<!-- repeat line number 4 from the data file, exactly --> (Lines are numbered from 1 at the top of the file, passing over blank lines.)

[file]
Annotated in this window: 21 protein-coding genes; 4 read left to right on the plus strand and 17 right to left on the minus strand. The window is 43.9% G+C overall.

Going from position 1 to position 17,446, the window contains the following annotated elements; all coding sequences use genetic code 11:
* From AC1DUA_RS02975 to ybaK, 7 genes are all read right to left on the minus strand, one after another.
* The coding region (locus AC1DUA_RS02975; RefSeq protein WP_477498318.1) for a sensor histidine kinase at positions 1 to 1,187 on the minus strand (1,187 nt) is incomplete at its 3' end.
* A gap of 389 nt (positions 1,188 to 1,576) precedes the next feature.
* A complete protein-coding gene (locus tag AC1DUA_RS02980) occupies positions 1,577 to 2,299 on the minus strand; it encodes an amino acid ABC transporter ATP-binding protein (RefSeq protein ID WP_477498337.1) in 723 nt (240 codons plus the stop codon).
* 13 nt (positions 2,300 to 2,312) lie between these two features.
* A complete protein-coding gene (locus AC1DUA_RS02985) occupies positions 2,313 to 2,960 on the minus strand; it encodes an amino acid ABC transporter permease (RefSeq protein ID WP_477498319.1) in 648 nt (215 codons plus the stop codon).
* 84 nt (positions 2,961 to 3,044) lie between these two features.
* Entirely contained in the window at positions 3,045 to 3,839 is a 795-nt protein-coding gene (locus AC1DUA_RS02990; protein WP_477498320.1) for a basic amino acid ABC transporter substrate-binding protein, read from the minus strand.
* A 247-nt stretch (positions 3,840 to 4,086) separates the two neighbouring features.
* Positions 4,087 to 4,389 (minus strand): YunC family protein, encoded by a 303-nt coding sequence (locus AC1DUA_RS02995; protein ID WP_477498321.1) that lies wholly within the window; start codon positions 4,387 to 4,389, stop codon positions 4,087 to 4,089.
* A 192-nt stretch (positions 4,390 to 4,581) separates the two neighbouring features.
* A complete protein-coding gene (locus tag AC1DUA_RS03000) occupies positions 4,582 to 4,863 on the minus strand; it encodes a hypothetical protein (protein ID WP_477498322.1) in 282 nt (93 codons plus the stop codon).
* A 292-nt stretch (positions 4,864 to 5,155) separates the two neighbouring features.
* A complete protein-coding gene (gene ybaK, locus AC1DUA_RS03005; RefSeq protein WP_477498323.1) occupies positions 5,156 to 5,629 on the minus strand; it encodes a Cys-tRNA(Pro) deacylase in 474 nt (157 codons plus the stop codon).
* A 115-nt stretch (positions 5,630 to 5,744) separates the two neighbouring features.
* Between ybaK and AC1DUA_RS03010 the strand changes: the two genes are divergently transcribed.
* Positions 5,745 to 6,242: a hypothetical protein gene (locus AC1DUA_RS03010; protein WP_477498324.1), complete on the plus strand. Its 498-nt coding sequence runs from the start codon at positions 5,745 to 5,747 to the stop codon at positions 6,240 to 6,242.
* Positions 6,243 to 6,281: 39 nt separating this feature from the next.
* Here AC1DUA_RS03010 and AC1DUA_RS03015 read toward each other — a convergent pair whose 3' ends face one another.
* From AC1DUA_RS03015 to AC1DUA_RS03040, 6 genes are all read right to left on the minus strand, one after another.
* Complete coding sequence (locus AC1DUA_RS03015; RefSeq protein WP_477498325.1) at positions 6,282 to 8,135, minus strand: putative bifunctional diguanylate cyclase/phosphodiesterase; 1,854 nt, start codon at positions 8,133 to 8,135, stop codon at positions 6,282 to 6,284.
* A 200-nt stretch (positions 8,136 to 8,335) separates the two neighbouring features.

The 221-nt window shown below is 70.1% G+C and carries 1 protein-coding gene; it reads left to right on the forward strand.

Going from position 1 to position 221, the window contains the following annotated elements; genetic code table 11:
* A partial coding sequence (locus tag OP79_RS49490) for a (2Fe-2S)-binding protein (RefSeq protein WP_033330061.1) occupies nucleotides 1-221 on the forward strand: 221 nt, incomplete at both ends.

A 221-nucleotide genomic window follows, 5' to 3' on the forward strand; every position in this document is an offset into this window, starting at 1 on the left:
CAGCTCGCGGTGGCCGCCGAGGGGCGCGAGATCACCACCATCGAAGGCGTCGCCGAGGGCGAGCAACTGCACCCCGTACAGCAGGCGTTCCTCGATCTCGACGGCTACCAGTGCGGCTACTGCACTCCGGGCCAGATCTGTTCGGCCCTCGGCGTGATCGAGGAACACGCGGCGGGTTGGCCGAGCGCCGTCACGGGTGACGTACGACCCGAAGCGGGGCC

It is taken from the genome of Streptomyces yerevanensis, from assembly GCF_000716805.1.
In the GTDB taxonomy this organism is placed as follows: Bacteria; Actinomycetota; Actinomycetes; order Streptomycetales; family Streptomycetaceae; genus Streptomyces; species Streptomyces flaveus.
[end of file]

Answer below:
* The coding region (locus AC1DUA_RS02975; RefSeq protein WP_477498318.1) for a sensor histidine kinase at positions 1 to 1,187 on the minus strand (1,187 nt) is incomplete at its 3' end.